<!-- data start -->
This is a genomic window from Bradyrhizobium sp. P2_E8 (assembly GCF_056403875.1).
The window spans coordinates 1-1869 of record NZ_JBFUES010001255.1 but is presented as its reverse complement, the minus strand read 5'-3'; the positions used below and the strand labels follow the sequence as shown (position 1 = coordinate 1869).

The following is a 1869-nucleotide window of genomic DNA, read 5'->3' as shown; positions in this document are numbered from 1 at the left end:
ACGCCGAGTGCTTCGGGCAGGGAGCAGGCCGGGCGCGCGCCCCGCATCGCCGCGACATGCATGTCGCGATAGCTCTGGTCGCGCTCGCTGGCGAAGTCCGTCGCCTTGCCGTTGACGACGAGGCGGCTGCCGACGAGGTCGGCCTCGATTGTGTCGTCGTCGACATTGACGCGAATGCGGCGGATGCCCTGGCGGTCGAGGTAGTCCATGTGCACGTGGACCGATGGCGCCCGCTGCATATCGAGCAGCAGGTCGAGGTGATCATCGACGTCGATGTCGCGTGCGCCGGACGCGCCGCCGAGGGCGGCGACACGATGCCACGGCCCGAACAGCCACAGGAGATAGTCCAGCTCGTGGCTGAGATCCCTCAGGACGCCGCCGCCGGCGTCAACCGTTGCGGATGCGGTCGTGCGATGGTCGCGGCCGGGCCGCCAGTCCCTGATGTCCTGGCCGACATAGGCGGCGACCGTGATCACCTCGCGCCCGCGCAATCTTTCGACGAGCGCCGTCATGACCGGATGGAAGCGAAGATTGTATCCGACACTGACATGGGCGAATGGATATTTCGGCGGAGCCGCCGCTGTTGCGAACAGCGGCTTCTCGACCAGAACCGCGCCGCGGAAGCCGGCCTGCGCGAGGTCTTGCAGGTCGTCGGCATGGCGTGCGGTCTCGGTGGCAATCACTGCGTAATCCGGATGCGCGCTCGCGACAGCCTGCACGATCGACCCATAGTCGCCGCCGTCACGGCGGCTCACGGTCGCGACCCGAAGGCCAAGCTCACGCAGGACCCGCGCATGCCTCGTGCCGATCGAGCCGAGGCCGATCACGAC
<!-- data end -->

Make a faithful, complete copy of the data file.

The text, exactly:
This is a genomic window from Bradyrhizobium sp. P2_E8 (assembly GCF_056403875.1).
The window spans coordinates 1-1869 of record NZ_JBFUES010001255.1 but is presented as its reverse complement, the minus strand read 5'-3'; the positions used below and the strand labels follow the sequence as shown (position 1 = coordinate 1869).

The following is a 1869-nucleotide window of genomic DNA, read 5'->3' as shown; positions in this document are numbered from 1 at the left end:
ACGCCGAGTGCTTCGGGCAGGGAGCAGGCCGGGCGCGCGCCCCGCATCGCCGCGACATGCATGTCGCGATAGCTCTGGTCGCGCTCGCTGGCGAAGTCCGTCGCCTTGCCGTTGACGACGAGGCGGCTGCCGACGAGGTCGGCCTCGATTGTGTCGTCGTCGACATTGACGCGAATGCGGCGGATGCCCTGGCGGTCGAGGTAGTCCATGTGCACGTGGACCGATGGCGCCCGCTGCATATCGAGCAGCAGGTCGAGGTGATCATCGACGTCGATGTCGCGTGCGCCGGACGCGCCGCCGAGGGCGGCGACACGATGCCACGGCCCGAACAGCCACAGGAGATAGTCCAGCTCGTGGCTGAGATCCCTCAGGACGCCGCCGCCGGCGTCAACCGTTGCGGATGCGGTCGTGCGATGGTCGCGGCCGGGCCGCCAGTCCCTGATGTCCTGGCCGACATAGGCGGCGACCGTGATCACCTCGCGCCCGCGCAATCTTTCGACGAGCGCCGTCATGACCGGATGGAAGCGAAGATTGTATCCGACACTGACATGGGCGAATGGATATTTCGGCGGAGCCGCCGCTGTTGCGAACAGCGGCTTCTCGACCAGAACCGCGCCGCGGAAGCCGGCCTGCGCGAGGTCTTGCAGGTCGTCGGCATGGCGTGCGGTCTCGGTGGCAATCACTGCGTAATCCGGATGCGCGCTCGCGACAGCCTGCACGATCGACCCATAGTCGCCGCCGTCACGGCGGCTCACGGTCGCGACCCGAAGGCCAAGCTCACGCAGGACCCGCGCATGCCTCGTGCCGATCGAGCCGAGGCCGATCACGAC